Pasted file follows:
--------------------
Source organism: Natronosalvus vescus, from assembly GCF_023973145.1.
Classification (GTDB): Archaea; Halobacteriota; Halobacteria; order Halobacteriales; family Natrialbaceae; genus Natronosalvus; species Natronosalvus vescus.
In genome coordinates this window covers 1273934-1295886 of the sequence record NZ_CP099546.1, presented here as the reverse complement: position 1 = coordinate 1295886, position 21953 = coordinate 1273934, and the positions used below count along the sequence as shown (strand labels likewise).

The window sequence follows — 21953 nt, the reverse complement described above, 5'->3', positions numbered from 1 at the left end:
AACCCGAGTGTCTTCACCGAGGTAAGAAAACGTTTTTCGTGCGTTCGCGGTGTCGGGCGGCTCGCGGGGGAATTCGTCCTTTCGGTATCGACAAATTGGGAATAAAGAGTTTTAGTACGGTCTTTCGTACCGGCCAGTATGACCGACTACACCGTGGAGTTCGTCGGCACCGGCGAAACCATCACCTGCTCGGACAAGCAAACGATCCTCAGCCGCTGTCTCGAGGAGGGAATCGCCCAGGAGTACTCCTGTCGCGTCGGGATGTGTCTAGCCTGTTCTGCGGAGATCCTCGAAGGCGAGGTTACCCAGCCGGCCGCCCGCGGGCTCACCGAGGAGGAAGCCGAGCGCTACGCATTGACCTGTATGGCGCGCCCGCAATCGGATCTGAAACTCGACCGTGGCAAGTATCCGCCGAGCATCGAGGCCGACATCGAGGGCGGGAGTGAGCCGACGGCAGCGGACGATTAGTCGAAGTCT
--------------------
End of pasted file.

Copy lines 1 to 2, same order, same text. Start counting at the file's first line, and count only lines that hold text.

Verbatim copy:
Source organism: Natronosalvus vescus, from assembly GCF_023973145.1.
Classification (GTDB): Archaea; Halobacteriota; Halobacteria; order Halobacteriales; family Natrialbaceae; genus Natronosalvus; species Natronosalvus vescus.